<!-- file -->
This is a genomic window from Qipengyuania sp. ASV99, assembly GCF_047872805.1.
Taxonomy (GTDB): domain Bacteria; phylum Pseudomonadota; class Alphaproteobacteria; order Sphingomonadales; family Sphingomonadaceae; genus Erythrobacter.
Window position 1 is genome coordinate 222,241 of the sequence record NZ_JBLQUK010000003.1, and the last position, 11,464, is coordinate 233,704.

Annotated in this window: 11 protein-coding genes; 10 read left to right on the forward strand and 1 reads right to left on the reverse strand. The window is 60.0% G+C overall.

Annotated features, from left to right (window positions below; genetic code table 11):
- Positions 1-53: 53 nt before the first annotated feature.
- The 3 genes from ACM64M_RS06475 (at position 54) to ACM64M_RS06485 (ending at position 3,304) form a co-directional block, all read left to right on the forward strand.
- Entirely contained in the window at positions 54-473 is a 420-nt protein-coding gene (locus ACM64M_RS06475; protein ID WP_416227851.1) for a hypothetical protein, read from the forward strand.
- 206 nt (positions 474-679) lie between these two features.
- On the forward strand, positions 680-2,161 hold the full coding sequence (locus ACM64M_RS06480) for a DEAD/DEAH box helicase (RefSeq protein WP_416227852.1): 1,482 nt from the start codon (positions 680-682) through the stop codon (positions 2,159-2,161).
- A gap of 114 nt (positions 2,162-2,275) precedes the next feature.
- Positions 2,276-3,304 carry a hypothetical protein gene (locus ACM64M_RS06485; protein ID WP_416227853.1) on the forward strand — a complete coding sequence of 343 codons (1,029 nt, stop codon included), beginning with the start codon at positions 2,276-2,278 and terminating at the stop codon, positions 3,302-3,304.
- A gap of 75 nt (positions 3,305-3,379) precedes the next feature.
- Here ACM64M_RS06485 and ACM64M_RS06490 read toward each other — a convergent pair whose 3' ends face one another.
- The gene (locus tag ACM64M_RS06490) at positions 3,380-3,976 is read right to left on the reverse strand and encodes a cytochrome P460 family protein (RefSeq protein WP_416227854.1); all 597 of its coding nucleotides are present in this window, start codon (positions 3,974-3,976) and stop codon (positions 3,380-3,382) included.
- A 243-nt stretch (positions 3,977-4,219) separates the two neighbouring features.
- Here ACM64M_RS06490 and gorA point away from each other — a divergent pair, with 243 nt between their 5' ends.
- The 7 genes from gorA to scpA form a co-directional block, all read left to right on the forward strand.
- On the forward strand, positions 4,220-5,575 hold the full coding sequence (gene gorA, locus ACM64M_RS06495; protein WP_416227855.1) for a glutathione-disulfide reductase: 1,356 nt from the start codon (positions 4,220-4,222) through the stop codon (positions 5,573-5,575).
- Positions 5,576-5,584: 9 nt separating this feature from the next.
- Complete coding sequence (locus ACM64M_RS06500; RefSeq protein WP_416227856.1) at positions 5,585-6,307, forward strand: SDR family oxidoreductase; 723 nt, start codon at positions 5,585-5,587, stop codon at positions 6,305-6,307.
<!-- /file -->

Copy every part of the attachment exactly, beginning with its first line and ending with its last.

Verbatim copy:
This is a genomic window from Qipengyuania sp. ASV99, assembly GCF_047872805.1.
Taxonomy (GTDB): domain Bacteria; phylum Pseudomonadota; class Alphaproteobacteria; order Sphingomonadales; family Sphingomonadaceae; genus Erythrobacter.
Window position 1 is genome coordinate 222,241 of the sequence record NZ_JBLQUK010000003.1, and the last position, 11,464, is coordinate 233,704.

Annotated in this window: 11 protein-coding genes; 10 read left to right on the forward strand and 1 reads right to left on the reverse strand. The window is 60.0% G+C overall.

Annotated features, from left to right (window positions below; genetic code table 11):
- Positions 1-53: 53 nt before the first annotated feature.
- The 3 genes from ACM64M_RS06475 (at position 54) to ACM64M_RS06485 (ending at position 3,304) form a co-directional block, all read left to right on the forward strand.
- Entirely contained in the window at positions 54-473 is a 420-nt protein-coding gene (locus ACM64M_RS06475; protein ID WP_416227851.1) for a hypothetical protein, read from the forward strand.
- 206 nt (positions 474-679) lie between these two features.
- On the forward strand, positions 680-2,161 hold the full coding sequence (locus ACM64M_RS06480) for a DEAD/DEAH box helicase (RefSeq protein WP_416227852.1): 1,482 nt from the start codon (positions 680-682) through the stop codon (positions 2,159-2,161).
- A gap of 114 nt (positions 2,162-2,275) precedes the next feature.
- Positions 2,276-3,304 carry a hypothetical protein gene (locus ACM64M_RS06485; protein ID WP_416227853.1) on the forward strand — a complete coding sequence of 343 codons (1,029 nt, stop codon included), beginning with the start codon at positions 2,276-2,278 and terminating at the stop codon, positions 3,302-3,304.
- A gap of 75 nt (positions 3,305-3,379) precedes the next feature.
- Here ACM64M_RS06485 and ACM64M_RS06490 read toward each other — a convergent pair whose 3' ends face one another.
- The gene (locus tag ACM64M_RS06490) at positions 3,380-3,976 is read right to left on the reverse strand and encodes a cytochrome P460 family protein (RefSeq protein WP_416227854.1); all 597 of its coding nucleotides are present in this window, start codon (positions 3,974-3,976) and stop codon (positions 3,380-3,382) included.
- A 243-nt stretch (positions 3,977-4,219) separates the two neighbouring features.
- Here ACM64M_RS06490 and gorA point away from each other — a divergent pair, with 243 nt between their 5' ends.
- The 7 genes from gorA to scpA form a co-directional block, all read left to right on the forward strand.
- On the forward strand, positions 4,220-5,575 hold the full coding sequence (gene gorA, locus ACM64M_RS06495; protein WP_416227855.1) for a glutathione-disulfide reductase: 1,356 nt from the start codon (positions 4,220-4,222) through the stop codon (positions 5,573-5,575).
- Positions 5,576-5,584: 9 nt separating this feature from the next.
- Complete coding sequence (locus ACM64M_RS06500; RefSeq protein WP_416227856.1) at positions 5,585-6,307, forward strand: SDR family oxidoreductase; 723 nt, start codon at positions 5,585-5,587, stop codon at positions 6,305-6,307.